The Convention’s CEPA Programme


News from the Republic of Korea

Training course for local stakeholders at KFEM's
Ganghwa Tidal Flat Centre, Gangwha Island

25-27 May, 2007

En route to the International Symposium on Improved Coastal Wetland Management in the southern coastal city of Suncheon, I attended a wetland training course from 25-27th May in Ganghwa Island, just off the north west coast of the Republic of Korea. I was invited by Mr Kim Kyung-won, Director of the Wetlands and Marine Campaign of the Korean Federation of Environmental Movement (KFEM) , and the country's NGO CEPA Focal Point for Ramsar. This was the second of three training sessions to be held this year at KFEM's Ganghwa Tidal Flat Centre with the overall objective of building the capacity of a broad range of stakeholders in coastal wetland management. The twenty participants included local government officials, schoolteachers, local KFEM office personnel, representatives from local NGOs, and volunteer wetland interpreters working in various parts of the country. Some of the participants are volunteers involved in regular bird counts along Korea's vast coastline, contributing to the solid body of information on migratory birds collected by birdwatchers along Asian flyways, while others are more concerned with introducing others - children and adults - to the wonder of coastal wetlands.

The previous training course focussed on the management of intertidal wetlands, their shorebirds, their value for residential and migratory birds, and the current threats facing these wetland, as well as management options. This second course focussed on one of Korea's flagship species, the Black-faced Spoonbill, its current status and threats to its survival, and the international cooperation that KFEM is involved in to safeguard the key sites along the bird's migratory range. The third training session will be on fish and fisheries in coastal wetlands, another issue of great significance to Korea's people.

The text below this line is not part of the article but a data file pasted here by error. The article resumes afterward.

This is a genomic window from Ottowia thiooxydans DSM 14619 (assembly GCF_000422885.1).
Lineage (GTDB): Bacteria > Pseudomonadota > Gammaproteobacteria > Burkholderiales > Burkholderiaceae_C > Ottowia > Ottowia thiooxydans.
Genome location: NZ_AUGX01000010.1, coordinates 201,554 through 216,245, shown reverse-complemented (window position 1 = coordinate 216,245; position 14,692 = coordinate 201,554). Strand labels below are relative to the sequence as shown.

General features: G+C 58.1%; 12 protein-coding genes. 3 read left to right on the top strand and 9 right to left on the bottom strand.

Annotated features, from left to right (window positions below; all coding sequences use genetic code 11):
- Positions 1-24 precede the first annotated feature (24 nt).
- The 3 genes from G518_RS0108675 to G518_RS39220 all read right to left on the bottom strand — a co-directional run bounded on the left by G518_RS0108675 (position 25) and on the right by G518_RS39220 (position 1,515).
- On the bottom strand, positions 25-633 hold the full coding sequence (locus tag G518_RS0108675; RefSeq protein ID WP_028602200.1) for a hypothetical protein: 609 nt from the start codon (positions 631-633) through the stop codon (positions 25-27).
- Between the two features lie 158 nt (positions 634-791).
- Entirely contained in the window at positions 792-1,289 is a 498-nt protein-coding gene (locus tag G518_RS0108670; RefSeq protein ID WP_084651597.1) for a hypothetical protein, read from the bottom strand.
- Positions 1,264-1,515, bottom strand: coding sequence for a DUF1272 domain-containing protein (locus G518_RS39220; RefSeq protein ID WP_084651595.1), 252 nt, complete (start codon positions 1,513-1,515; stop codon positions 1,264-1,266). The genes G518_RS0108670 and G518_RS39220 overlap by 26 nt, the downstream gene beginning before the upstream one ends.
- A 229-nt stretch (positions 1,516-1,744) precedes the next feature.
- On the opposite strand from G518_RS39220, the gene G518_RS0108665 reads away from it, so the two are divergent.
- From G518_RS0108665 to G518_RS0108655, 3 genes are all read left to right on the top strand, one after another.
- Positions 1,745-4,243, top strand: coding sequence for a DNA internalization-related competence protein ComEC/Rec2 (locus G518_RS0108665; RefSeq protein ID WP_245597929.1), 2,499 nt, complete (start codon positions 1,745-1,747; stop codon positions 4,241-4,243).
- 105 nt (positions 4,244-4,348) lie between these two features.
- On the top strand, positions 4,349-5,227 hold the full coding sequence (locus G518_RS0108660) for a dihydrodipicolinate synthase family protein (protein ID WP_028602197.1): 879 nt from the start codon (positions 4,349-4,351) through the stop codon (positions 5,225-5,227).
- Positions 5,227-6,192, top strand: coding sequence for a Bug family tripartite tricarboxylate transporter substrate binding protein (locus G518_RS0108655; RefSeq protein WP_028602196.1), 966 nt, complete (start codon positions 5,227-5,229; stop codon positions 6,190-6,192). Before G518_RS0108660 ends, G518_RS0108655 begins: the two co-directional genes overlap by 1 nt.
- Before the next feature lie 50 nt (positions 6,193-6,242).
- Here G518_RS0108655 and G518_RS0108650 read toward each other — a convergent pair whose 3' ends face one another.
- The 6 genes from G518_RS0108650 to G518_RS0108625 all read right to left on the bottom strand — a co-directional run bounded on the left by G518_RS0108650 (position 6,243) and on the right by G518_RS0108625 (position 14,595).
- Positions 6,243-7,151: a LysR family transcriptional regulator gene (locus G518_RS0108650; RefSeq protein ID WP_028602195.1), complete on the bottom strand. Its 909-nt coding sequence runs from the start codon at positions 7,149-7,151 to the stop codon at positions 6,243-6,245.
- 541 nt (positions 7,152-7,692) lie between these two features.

The training weekend was an intensive mix of lectures and field visits to tidal mudflats, and spoonbill feeding and nesting areas on and around Ganghwa Island. I was able to take the opportunity to make a presentation to the participants on the Ramsar Convention, the importance of site designation and, of course, the role of the CEPA Programme in coastal wetland conservation.

KFEM is a national NGO with 52 offices distributed throughout the country.

Report and photos by Sandra Hails, CEPA Programme Officer, Ramsar Secretariat

Some photos of the training course . . .

The course involved field trips to Spoonbill nesting sites.


Mr Kim Kyung-won (left) with one of the course instructors, Dr Lee Kisup, a researcher on Spoonbill habitat, talking to participants in the restricted zone in the north of Ganghwa Island. Behind them is Udo Island, nesting place for Spoonbills, Cormorants and other species.


Looking from the north of Ganghwa Island to Udo Island in the foreground with North Korea behind.


Participamts spent 50% of the weekend course in lectures at the Ganghwa Tidal Flat Centre


KFEM's Gangwha Tidal Flat Centre


The centre is open to the public and runs courses for schoolchildren as well as conducting training courses


Mr Jang Dongyong, Director of the Gangwha centre, trying to get participants organised for a field trip!


View of Gangwha's tidal mudflats from the centre

Padi fields have been constructed from reclaimed tidal areas in the past and provide good feeding habitat for many wetland bird species - as well as providing livelihoods for many people.


Most rice is planted by machine . . .


. . . but some hand planting is still carried out in small areas f fields as necessary.


A Spoonbill photographed feeding in the padi fields very close to the Gangwha Centre during the course.

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